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Quesnel Forks

Quesnel Forks, British Columbia, Canada

Formally Recognized: 2016/01/27

Quesnel Forks cemetery gate, 2000. Photographer: Marie Elliott; BC Heritage Branch, courtesy Marie Elliott
Quesnel Forks cemetery, 2000
Quesnel Forks sign, 2000. Photographer: Marie Elliott; BC Heritage Branch, courtesy Marie Elliott
Quesnel Forks sign, 2000
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Listed on the Canadian Register: 2017/06/02

Statement of Significance

Description of Historic Place

Quesnel Forks is a gold mining ghost town on the north shore of the Quesnel River near the confluence of the Cariboo and Quesnel Rivers, in British Columbia. The site is 160 kilometres southeast of Quesnel and 140 kilometres south of Barkerville. The site is located on Crown land, with a BC Forest Service campsite nearby. It includes standing buildings, ruined building sites and a cemetery.

Heritage Value

Quesnel Forks has historical, cultural, social and spiritual value as evidence of Chinese Canadian participation in the very earliest development of British Columbia, for its long history of economic and cultural importance derived from Chinese Canadian industry, and for its continued importance to today’s local community.

Established in 1859, and originally known as Quesnelle Forks, Quesnel Forks is significant for being the original gateway to the rich Cariboo gold fields, and for its historical role as a major central supply site for both white and Chinese miners prior to Barkerville's dominance in the period after 1865. Surveyed by the Royal Engineers in 1861, the townsite reflects a history of settlement and gold mining in the area that predates the completion of the Cariboo Wagon Road which ultimately bypassed Quesnel Forks to terminate at Barkerville.

Quesnel Forks is important because it illustrates both the very early Chinese Canadian presence in the settlement and region, and the significant Chinese Canadian contribution to the supply of goods and services that supported the booming Cariboo gold rush economy. It was home for a stable and sizable Chinese Canadian population – only Victoria and Nanaimo were thought to be larger during the Cariboo’s gold mining years - and attracted labourers seeking new work opportunities in gold mining (including the Bullion Pit hydraulic mine), road building, dam construction and other occupations following their work on the Cariboo Wagon Road and the Canadian Pacific Railway.

Despite a population decline beginning in the late 1800s, there remained a number of merchants, farmers, tradesmen, laundrymen, cooks and other workers in Quesnel Forks who supported both the local Chinese Canadian population and the regional mining community. Chinese Canadians remained a vital presence in the Quesnel Forks area until the 1940s.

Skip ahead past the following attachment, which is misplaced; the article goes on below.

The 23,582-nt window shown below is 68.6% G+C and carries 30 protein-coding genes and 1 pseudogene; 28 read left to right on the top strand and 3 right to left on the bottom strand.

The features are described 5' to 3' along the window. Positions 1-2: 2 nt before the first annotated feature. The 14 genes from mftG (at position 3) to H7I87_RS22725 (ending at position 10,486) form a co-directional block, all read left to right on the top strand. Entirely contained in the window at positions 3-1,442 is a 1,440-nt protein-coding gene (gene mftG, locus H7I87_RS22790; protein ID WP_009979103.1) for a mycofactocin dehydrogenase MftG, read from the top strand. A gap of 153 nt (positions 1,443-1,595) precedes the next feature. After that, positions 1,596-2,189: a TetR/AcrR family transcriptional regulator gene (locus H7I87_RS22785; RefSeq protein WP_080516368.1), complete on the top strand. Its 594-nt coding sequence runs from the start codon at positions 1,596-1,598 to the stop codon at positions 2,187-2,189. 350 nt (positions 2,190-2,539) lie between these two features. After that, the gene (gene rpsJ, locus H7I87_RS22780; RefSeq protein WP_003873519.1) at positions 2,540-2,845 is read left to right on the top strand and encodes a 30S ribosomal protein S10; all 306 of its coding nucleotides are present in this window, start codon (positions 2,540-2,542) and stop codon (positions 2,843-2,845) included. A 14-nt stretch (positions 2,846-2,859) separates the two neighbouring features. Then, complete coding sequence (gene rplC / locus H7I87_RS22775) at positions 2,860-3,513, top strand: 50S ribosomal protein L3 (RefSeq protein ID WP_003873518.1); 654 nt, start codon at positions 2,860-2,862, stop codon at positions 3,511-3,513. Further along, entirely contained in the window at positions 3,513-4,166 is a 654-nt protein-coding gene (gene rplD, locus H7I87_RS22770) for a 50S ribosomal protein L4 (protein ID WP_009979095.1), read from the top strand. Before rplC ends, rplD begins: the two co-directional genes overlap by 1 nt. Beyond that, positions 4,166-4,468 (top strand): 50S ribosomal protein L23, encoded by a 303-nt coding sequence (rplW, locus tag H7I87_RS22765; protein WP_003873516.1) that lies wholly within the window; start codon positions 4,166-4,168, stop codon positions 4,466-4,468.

The townsite has cultural value because it included typical institutions and amenities found in most Chinese Canadian settlements, such as tong houses, shops, businesses, farms and gardens, and a cemetery. In the North Cariboo, Chinese Canadians actively reinforced their cultural identity, with Quesnel Forks having one of the oldest Chee Kung Tong buildings in Canada. This society of Chinese Freemasons welcomed newcomers, assisted them in finding work, engaged the Chinese community in annual festivals such as Five-ancestor and Wan Yun-long, and contributed funerary and other rituals in Quesnel Forks. Today, the place has spiritual value for many Chinese Canadians as an ancestral home.

Quesnel Forks has cultural and social significance as a relatively well-preserved abandoned gold rush townsite, with a local community that finds the place worth documenting and conserving. The buildings and site are cared for by residents of nearby Likely. It is important as a regional tourist destination where visitors can explore the preserved Chee Kung Tong, other pioneer buildings, and the historic cemetery.

Source: Province of British Columbia, Heritage Branch

Character-Defining Elements

Not applicable.



British Columbia

Recognition Authority

Province of British Columbia

Recognition Statute

Heritage Conservation Act, s.18

Recognition Type

Provincially Recognized Heritage Site (Recognized)

Recognition Date


Historical Information

Significant Date(s)

1861/01/01 to 1861/01/01
1859/01/01 to 1865/01/01
1940/01/01 to 1940/01/01

Theme - Category and Type

Developing Economies
Trade and Commerce
Peopling the Land
Peopling the Land
Migration and Immigration

Function - Category and Type



Religion, Ritual and Funeral
Mortuary Site, Cemetery or Enclosure

Architect / Designer




Additional Information

Location of Supporting Documentation

Province of British Columbia, Heritage Branch

Cross-Reference to Collection

Fed/Prov/Terr Identifier




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